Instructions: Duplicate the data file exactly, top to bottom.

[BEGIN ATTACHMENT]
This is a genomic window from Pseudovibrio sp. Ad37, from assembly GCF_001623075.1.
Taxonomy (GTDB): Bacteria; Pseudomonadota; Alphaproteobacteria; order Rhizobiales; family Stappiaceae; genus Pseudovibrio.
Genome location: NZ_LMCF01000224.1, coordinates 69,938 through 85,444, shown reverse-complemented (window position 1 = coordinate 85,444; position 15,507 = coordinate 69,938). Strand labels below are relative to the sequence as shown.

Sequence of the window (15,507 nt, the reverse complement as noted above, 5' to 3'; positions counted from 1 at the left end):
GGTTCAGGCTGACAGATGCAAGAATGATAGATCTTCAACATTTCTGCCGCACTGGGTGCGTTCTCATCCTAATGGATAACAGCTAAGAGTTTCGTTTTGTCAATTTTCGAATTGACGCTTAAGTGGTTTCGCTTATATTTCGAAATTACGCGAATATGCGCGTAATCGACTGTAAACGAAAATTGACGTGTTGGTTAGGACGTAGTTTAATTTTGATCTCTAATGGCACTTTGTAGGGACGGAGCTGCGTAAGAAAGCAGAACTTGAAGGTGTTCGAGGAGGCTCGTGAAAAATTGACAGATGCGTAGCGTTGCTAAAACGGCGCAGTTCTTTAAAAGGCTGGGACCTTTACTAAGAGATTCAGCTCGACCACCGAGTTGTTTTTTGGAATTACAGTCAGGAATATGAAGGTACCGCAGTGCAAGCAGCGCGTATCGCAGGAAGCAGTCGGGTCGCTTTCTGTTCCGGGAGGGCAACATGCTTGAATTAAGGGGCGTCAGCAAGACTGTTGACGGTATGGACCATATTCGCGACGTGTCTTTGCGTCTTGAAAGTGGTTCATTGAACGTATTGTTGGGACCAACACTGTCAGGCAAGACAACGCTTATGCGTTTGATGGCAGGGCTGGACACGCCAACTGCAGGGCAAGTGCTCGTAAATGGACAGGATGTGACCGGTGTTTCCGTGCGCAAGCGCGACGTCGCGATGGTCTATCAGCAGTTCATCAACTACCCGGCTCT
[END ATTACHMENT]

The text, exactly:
This is a genomic window from Pseudovibrio sp. Ad37, from assembly GCF_001623075.1.
Taxonomy (GTDB): Bacteria; Pseudomonadota; Alphaproteobacteria; order Rhizobiales; family Stappiaceae; genus Pseudovibrio.
Genome location: NZ_LMCF01000224.1, coordinates 69,938 through 85,444, shown reverse-complemented (window position 1 = coordinate 85,444; position 15,507 = coordinate 69,938). Strand labels below are relative to the sequence as shown.

Sequence of the window (15,507 nt, the reverse complement as noted above, 5' to 3'; positions counted from 1 at the left end):
GGTTCAGGCTGACAGATGCAAGAATGATAGATCTTCAACATTTCTGCCGCACTGGGTGCGTTCTCATCCTAATGGATAACAGCTAAGAGTTTCGTTTTGTCAATTTTCGAATTGACGCTTAAGTGGTTTCGCTTATATTTCGAAATTACGCGAATATGCGCGTAATCGACTGTAAACGAAAATTGACGTGTTGGTTAGGACGTAGTTTAATTTTGATCTCTAATGGCACTTTGTAGGGACGGAGCTGCGTAAGAAAGCAGAACTTGAAGGTGTTCGAGGAGGCTCGTGAAAAATTGACAGATGCGTAGCGTTGCTAAAACGGCGCAGTTCTTTAAAAGGCTGGGACCTTTACTAAGAGATTCAGCTCGACCACCGAGTTGTTTTTTGGAATTACAGTCAGGAATATGAAGGTACCGCAGTGCAAGCAGCGCGTATCGCAGGAAGCAGTCGGGTCGCTTTCTGTTCCGGGAGGGCAACATGCTTGAATTAAGGGGCGTCAGCAAGACTGTTGACGGTATGGACCATATTCGCGACGTGTCTTTGCGTCTTGAAAGTGGTTCATTGAACGTATTGTTGGGACCAACACTGTCAGGCAAGACAACGCTTATGCGTTTGATGGCAGGGCTGGACACGCCAACTGCAGGGCAAGTGCTCGTAAATGGACAGGATGTGACCGGTGTTTCCGTGCGCAAGCGCGACGTCGCGATGGTCTATCAGCAGTTCATCAACTACCCGGCTCT